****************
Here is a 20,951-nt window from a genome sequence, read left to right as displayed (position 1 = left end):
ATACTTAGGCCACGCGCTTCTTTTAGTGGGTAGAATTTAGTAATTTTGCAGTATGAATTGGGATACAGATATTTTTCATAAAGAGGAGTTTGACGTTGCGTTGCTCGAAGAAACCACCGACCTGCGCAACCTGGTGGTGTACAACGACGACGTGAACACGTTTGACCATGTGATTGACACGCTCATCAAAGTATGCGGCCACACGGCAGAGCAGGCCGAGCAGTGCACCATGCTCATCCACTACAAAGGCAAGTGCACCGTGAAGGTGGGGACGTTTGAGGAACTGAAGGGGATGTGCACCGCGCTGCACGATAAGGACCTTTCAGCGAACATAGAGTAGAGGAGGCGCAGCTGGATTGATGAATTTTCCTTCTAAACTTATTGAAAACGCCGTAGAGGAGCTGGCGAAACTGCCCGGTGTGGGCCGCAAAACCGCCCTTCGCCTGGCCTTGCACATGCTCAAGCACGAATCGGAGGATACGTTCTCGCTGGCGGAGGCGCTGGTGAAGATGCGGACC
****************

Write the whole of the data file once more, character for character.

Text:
Here is a 20,951-nt window from a genome sequence, read left to right as displayed (position 1 = left end):
ATACTTAGGCCACGCGCTTCTTTTAGTGGGTAGAATTTAGTAATTTTGCAGTATGAATTGGGATACAGATATTTTTCATAAAGAGGAGTTTGACGTTGCGTTGCTCGAAGAAACCACCGACCTGCGCAACCTGGTGGTGTACAACGACGACGTGAACACGTTTGACCATGTGATTGACACGCTCATCAAAGTATGCGGCCACACGGCAGAGCAGGCCGAGCAGTGCACCATGCTCATCCACTACAAAGGCAAGTGCACCGTGAAGGTGGGGACGTTTGAGGAACTGAAGGGGATGTGCACCGCGCTGCACGATAAGGACCTTTCAGCGAACATAGAGTAGAGGAGGCGCAGCTGGATTGATGAATTTTCCTTCTAAACTTATTGAAAACGCCGTAGAGGAGCTGGCGAAACTGCCCGGTGTGGGCCGCAAAACCGCCCTTCGCCTGGCCTTGCACATGCTCAAGCACGAATCGGAGGATACGTTCTCGCTGGCGGAGGCGCTGGTGAAGATGCGGACC